Sophos has come out with an interesting report – saying that 20 percent of Mac computers they studied have Windows malware on them – comparing Chlamydia to Windows malware stored in Mac computers.
If you think that’s a quite unlikely comparison, you’re not alone. I, too, when I first read it couldn’t suppress a chuckle. Yes, we get that Chlamydia is a disease and computer malware is, in its own right, a sort of disease. However, why compare a sexually transmitted disease to a computer malware? Are computers now having sex? Have I missed anything?
Nonetheless, after reading Sophos’ report on its Naked Security site (now there’s something to chuckle at again), I quite understand the point.
As was previously mentioned, 20 percent of Macs are said to have Windows malware lurking in their storage. This is different from being infected, Sophos stresses, as this just means that Windows malware code is stored in Mac computers. The data was culled from 100,000 Mac users who have Sophos software on their computers.
What’s interesting is that Sophos says that Chlamydia, according to some studies, is also believed to infect 20 percent of young people. It is in fact the most widely spread sexually transmitted disease among the younger generation, Sophos says.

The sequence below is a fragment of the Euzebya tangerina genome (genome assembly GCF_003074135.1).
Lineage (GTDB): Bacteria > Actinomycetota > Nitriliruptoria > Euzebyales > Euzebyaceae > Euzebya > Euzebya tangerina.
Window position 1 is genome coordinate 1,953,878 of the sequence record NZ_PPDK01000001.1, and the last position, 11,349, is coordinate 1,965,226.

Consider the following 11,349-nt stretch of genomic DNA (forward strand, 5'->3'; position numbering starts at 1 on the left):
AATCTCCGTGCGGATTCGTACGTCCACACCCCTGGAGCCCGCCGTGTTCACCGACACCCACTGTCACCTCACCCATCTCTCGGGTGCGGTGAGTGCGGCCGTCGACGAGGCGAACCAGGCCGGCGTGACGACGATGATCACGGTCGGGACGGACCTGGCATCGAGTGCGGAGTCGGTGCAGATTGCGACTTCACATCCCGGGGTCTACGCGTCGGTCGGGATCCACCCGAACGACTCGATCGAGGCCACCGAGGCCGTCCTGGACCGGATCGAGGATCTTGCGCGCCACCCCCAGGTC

The comparison goes beyond statistics and a definition of a disease, however, as Sophos likens Chlamydia to Windows malware on Mac computers because of the effects of the infection.
The security firm says: “Just like malware on your computer, Chlamydia commonly shows no obvious symptoms. But left undetected Chlamydia can caused serious problems, such as infertility.” Needless to say, Chlamydia is relatively easily treatable, Sophos says, and so is an infection of malware.
All you have to do, according to the security company, is to always run an up-to-date anti-malware program, keep your computer and the software on it always up-to-date with the latest patches, and be vigilant in monitoring what software you install and what sites you visit.
This is all sound advice to Mac users who recently got a reminder of the reality that their systems are not impervious to malware. Whichever way you look at it though, it’s sound advice if you’re a computer user, may your system be Windows, Linux or Mac.
Source: Naked Security by Sophos
Images: Chlamydia infected culture by wellcome images on Flickr // Charts by Sophos